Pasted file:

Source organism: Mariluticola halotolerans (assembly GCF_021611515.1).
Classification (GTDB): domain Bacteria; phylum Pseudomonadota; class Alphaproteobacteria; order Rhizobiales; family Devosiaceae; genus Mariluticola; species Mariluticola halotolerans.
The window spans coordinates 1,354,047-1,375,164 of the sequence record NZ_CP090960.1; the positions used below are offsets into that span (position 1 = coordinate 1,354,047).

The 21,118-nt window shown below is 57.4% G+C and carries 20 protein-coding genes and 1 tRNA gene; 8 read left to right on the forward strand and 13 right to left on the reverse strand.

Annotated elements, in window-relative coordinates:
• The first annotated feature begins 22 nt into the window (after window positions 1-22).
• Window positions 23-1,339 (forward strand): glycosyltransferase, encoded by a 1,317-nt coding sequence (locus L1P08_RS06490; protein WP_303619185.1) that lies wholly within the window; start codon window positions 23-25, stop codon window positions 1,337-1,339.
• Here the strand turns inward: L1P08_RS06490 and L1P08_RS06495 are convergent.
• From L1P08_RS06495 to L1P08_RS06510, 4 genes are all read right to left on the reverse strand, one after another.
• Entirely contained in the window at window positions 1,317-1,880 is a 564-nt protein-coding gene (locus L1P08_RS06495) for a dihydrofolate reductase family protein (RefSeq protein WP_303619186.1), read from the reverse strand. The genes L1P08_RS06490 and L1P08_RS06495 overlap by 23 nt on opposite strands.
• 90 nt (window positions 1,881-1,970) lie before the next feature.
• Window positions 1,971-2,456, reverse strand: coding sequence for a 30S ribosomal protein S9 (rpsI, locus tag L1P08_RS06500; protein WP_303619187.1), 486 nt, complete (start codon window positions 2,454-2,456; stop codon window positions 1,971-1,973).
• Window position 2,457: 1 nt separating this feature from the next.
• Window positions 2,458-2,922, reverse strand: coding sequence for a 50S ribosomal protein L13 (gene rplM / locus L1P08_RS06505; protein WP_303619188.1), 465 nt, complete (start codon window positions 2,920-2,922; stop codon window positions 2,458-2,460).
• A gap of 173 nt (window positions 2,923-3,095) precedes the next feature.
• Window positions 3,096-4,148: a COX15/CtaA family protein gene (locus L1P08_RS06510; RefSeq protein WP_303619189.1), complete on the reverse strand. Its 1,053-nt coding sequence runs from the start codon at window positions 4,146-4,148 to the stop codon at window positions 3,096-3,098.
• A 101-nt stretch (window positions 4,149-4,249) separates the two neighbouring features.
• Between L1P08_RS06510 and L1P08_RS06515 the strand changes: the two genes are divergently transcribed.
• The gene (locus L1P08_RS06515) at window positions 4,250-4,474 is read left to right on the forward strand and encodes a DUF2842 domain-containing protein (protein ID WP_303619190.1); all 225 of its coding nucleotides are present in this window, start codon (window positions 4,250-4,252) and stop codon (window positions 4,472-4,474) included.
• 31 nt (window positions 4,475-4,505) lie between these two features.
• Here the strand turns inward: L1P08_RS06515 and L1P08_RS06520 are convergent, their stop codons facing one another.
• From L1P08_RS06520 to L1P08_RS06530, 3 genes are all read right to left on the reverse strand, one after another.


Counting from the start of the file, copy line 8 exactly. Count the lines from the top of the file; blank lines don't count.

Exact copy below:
• Here the strand turns inward: L1P08_RS06490 and L1P08_RS06495 are convergent.